THE old ‘Aussie take on the British game” routine has been done to death over the years – but I’m sure it’s what you’re expecting from me this week.
Since about 1970, Australian media types have been talking down their noses at British players, administrators and supporters about what has to be done to “fix’ the game here.
The fact is, it’s become such a cliché that it no longer seems to carry much weight. You just shrug and go watch your team this weekend like you always have.
Last weekend, I went to three games: Leeds-Hull, St Helens-Hudderfield and London-Widnes. I thought the middle one was compelling, the others had different flaws as spectacles.
Let me say off the bat that I love Super League. I sit up and listen to commentaries online on a Sunday night at home and tweet scores –that’s how much I love it.
I love the ball movement, I love the sense of adventure and the risk taking and I love the crowds who make the audiences at home seem like they are painted onto their seats.
No-one has sent me here for the first month of the season. Sure I pick up some work doing the World Club Challenge but I cannot think of a better place in the world to be right now than here, watching three games a week.
So if I must do the old “Aussie preaching to poms” routine, let it be known that I am not approaching the issue from a perspective of arrogant distance.
Leeds remains a true hotbed for rugby league, up there with Brisbane and Wigan. Game night is compelling and uplifting and the Rhinos are a great team to watch, with Ryan Bailey the perfect pantomime villain.
Now Hull, to me, do not look the part at all – and Gareth Ellis’ presence would have made no difference to the result on Friday.
They seem to lack penetration and play off the top of their heads. It’s hard to see them joining the top echelon of Super League sides this season.
Huddersfield on Saturday played like an NRL side – an NRL side with a point to prove. Please, don’t tell me playing against a coach who left you for “greener pastures” the previous year is not a motivator.
This is the sort of situation I see time and again as a rugby league writer. Players deny being motivated by factors that are as plain as the nose on Laurie Daley’s face and mock us as cynics for suggesting such a thing – and years later in their biographies admit we were 100 per cent right.
Whereas Friday night’s floggings were bad for rugby league, this one was good for the comp (sorry Saints fans) and injected much interest in this weekend’s Widnes-Saints game.
Which brings us to Sunday’s events at The Stoop.
I found it to be a rather depressing afternoon all round. The main reason, perhaps, is outlined in the item below but the 2800-odd crowd and dismal performance of the Broncos made it a particularly downbeat occasion.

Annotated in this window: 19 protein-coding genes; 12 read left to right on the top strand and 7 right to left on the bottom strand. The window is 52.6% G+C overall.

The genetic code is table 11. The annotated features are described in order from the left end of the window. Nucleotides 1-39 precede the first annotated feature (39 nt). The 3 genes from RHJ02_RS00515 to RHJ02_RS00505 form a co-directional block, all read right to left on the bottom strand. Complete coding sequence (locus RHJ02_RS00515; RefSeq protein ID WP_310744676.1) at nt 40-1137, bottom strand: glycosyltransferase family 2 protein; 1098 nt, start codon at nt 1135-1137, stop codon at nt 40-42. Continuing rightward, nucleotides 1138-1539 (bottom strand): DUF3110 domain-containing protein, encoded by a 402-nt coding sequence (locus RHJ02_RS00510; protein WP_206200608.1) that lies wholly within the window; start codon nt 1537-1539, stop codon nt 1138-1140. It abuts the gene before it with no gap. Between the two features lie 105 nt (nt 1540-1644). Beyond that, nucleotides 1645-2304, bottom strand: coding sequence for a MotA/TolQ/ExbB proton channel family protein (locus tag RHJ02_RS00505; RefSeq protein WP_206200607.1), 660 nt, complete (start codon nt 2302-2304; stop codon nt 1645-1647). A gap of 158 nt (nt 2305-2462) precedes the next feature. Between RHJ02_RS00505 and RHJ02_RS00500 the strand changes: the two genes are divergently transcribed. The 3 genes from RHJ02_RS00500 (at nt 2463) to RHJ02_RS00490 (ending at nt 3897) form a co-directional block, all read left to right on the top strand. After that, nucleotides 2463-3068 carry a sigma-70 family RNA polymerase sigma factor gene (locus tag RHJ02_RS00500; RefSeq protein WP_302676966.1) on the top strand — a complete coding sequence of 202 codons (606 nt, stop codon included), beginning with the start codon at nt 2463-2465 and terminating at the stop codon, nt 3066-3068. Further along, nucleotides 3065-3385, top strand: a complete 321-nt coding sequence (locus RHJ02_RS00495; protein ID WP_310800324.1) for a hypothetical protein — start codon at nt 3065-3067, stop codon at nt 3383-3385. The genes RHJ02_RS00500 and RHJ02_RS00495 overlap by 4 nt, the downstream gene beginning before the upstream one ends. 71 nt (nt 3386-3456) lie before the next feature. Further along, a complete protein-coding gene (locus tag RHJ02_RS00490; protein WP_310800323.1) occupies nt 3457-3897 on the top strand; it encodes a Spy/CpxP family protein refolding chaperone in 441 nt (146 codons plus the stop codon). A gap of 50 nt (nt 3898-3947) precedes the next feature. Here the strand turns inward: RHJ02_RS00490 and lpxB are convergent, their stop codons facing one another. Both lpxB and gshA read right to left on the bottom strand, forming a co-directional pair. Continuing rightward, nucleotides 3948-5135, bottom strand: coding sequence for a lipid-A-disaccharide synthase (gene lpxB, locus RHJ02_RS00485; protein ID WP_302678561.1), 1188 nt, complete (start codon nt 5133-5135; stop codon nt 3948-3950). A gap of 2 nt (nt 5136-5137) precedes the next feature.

On one hand, we want London to spend up the salary cap and be competitive. On the other, we seen tiny crowds like this come through the turnstiles. You don’t need to be a genius to work out that one of these things will continue at the expense of the other.
You can talk all you like about them playing at the wrong venue. London are like Melbourne – they are in hostile/apathetic markets and must ALWAYS be competitive (challenging for titles) to be a success.
In Australia, the AFL signed Karmichael Hunt and Israel Folau and then just gave them to expansion clubs. I know it would never be tolerated in the north but maybe the only answer for London is for the RFL to adopt a similar policy with the Broncos.
I know Red Hall has had its funding cut and is laying off people but at some stage they have to revisit central contracting and take dramatic, unusual measures to help London – as the AFL did for its missionary franchises. Yes, I know the culture is different here and you are still getting your heads around salary caps and play-offs but we have to do SOMETHING.
As an outsider, it is obvious to me that rugby league needs a team in London. But what we have IS not is not working. Another Aussie example (sorry) – the A-league soccer body founding itself running some of the teams in its own league to prevent them collaPsing.
OK, end of arrogant, ignorant sermon. I hope you found my thoughts interesting, even if you didn’t agree with any of them. I just figured I had to write about the first round of Super League this week.
I was having a beer with my friend Howard Scott in the main grandstand at The Stoop on Sunday when I received one of the worst phone calls of my life.